I had never really thought about writing a blog before, but as I am on-board of a near-ending cruise and am in the middle of writing a report for summarizing this cruise, I realize how much this cruise has been valuable under many prospects, not only as a scientist and a teacher, but also as a person. So, I decided to write this blog, and explain to you all the many great experiences, emotions and feelings that this cruise brought me.
Text and photos: Giuliana Panieri, AKMA project leader and co-chief scientist of the AKMA cruise.
The AKMA project had a rough start, it was granted by the Norwegian Research Council at the beginning of 2019, and with the partners (WHOI, Woods Hole Oceanographic Institution) we began discussing and planning the course and the cruise we wanted to develop for the students. Our ultimate goal was to develop a course that would focus on a multitude of aspects related to methane in the Arctic. Little did we know that our newborn project would be completely halted by a global pandemic. We all remember March 2020, and one thing I clearly remember was in fact one of the first meetings we were having to plan this cruise. All of a sudden, all of the participants of the meeting (which were all gathered in an actual physical room with walls at the time, not a virtual room like on Zoom) were basically kicked out of the department because everything was starting to close down.
Cruise planning meetings.
This is why I say that the project had a rough start, but this rough start gave it tough skin and resilience. Although this pandemic made us distance ourselves from each other, I believe that it also brought people closer. I started thinking about ways in which, with our science, we could touch a broad audience to inspire and share knowledge in these times of darkness and uncertainty. From colleagues and scientists to adolescents. So, me and the team had to think differently than usual, we had to think creatively and diversely because we would not give up and we accepted the challenge. These challenges had to be transformed into solutions and we came up with ideas that were developed through a Polaroid project, a virtual cruise, a short video to inform people about our work and we established social media platforms for our project. And finally, during May and June of 2021 we were given the green flag to have our AKMA expedition in the Arctic Ocean and in the Barents Sea.
Andy Bowen giving a seminar from WHOI for the students on board of KPH.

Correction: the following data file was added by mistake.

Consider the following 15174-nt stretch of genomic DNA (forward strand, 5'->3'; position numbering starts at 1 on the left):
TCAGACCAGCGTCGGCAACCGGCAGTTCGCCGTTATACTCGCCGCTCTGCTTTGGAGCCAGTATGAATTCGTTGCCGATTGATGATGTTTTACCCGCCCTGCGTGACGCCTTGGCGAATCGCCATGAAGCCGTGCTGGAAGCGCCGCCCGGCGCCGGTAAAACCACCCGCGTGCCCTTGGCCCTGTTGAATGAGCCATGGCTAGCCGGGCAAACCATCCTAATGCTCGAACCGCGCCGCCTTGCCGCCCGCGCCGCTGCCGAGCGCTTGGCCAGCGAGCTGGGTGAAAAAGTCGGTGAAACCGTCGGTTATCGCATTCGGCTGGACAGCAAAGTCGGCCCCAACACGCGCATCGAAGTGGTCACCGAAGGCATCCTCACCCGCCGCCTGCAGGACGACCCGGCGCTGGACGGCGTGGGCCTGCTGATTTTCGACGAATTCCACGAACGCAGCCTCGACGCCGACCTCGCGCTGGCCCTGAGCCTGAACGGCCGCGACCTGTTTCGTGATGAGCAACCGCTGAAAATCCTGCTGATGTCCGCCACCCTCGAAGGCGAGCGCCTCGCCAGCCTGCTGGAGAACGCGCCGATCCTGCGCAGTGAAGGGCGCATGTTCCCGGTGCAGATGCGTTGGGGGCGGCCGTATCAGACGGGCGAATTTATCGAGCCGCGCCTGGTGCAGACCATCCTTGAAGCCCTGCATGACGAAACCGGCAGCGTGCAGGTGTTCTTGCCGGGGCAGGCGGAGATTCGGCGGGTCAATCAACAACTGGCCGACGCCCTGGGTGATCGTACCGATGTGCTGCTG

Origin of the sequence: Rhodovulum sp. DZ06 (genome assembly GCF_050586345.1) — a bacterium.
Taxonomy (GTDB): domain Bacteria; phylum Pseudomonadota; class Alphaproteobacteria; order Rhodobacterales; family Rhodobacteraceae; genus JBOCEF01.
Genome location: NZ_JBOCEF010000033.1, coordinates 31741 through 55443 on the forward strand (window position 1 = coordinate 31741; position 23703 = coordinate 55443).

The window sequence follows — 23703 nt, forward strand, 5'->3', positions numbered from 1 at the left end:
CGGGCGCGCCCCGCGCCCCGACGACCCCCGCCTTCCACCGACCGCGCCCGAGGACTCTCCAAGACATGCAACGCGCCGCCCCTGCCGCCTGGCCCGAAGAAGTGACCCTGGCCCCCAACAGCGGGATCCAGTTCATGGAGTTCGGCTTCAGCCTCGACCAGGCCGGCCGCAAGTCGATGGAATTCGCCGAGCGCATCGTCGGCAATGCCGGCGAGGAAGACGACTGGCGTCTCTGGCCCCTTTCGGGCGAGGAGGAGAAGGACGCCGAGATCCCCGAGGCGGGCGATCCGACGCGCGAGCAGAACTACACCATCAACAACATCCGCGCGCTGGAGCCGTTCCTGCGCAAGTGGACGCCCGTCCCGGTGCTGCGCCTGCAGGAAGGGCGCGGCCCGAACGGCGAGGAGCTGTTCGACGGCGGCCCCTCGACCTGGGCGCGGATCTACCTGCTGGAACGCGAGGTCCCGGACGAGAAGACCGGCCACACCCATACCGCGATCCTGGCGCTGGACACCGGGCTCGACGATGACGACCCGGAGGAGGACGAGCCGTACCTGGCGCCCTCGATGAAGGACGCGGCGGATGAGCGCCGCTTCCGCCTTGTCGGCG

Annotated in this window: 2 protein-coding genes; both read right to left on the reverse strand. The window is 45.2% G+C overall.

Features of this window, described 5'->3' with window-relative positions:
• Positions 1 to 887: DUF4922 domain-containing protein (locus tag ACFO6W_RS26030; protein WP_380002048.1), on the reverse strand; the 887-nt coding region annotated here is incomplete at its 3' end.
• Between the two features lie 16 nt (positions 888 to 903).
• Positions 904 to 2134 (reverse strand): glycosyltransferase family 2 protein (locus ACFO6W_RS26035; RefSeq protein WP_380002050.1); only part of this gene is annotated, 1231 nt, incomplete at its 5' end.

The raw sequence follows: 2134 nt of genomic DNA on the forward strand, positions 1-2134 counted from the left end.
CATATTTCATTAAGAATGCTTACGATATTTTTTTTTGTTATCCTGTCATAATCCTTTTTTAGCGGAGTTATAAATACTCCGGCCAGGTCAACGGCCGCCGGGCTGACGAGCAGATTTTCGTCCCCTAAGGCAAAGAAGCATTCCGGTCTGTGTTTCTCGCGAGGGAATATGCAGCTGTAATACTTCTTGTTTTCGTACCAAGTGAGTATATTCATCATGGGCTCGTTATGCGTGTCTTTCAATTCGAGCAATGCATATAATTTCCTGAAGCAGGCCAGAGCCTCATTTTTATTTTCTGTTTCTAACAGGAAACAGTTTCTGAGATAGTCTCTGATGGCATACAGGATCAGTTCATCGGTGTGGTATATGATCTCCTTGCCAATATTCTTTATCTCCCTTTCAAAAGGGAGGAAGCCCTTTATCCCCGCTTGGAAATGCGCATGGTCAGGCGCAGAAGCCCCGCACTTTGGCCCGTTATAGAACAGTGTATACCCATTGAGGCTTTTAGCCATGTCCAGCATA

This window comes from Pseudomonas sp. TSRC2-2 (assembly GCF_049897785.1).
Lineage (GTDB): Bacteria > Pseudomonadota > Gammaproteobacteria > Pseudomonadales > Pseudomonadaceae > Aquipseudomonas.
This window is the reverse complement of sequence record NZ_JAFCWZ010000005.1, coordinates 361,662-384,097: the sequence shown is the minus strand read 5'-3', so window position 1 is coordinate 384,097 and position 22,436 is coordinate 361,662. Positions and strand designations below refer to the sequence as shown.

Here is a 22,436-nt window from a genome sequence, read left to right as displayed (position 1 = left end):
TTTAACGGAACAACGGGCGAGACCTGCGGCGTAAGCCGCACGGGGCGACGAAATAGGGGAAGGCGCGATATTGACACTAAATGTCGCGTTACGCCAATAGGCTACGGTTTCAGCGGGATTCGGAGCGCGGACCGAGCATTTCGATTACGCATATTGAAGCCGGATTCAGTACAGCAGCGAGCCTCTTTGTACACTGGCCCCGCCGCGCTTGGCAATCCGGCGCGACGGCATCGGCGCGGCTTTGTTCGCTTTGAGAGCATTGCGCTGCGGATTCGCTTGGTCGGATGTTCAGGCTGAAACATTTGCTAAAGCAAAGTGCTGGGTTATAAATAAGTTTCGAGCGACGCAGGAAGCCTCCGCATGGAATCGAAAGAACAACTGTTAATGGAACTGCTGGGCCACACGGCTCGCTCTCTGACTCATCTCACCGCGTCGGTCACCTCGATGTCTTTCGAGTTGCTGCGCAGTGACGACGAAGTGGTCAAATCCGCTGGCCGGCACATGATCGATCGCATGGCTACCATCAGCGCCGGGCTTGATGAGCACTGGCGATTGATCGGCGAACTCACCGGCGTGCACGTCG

We involved all the colleagues that could not join from the U.S., hosting them every evening on Zoom calls, we shared our discoveries and daily experience on social media and on video calls, which we had with our younger audience from all over Europe. I am not going lie, I was quite skeptical about the social media aspect of the project, until one of my colleagues told me something beautiful: “for the first time my family sees what I am doing at sea looking at the live video feed from the ROV, and they are asking questions… this is the first time they really understand what my work is”. Our jobs are not easy, and what we do is not simple to explain. But via social media we were finally able to truly show everyone back home what it is that we really do on our cold days in the middle of the Arctic Ocean miles and miles away from land.
Although this is a big part of my job, I can tell you that being at sea is not always easy… Seasickness and being homesick become your best friends, but this time, my best friends changed. I was thrilled by the enthusiasm and curiosity of the students, their drive to learn and their thousands of questions made it such a remarkable experience! This happiness of mine was not only limited to the students, but equally to the professional and friendly behaviors of my colleagues on-board, the availability from the colleagues ashore, the support from my university and the many EGU friends and volunteers, and lastly the crew: all those women and men that spend their days at sea, navigating in the waters of the unknown, science and knowledge always seeking, imagining and with an open mind, always learning.
AKMA cruise Participants.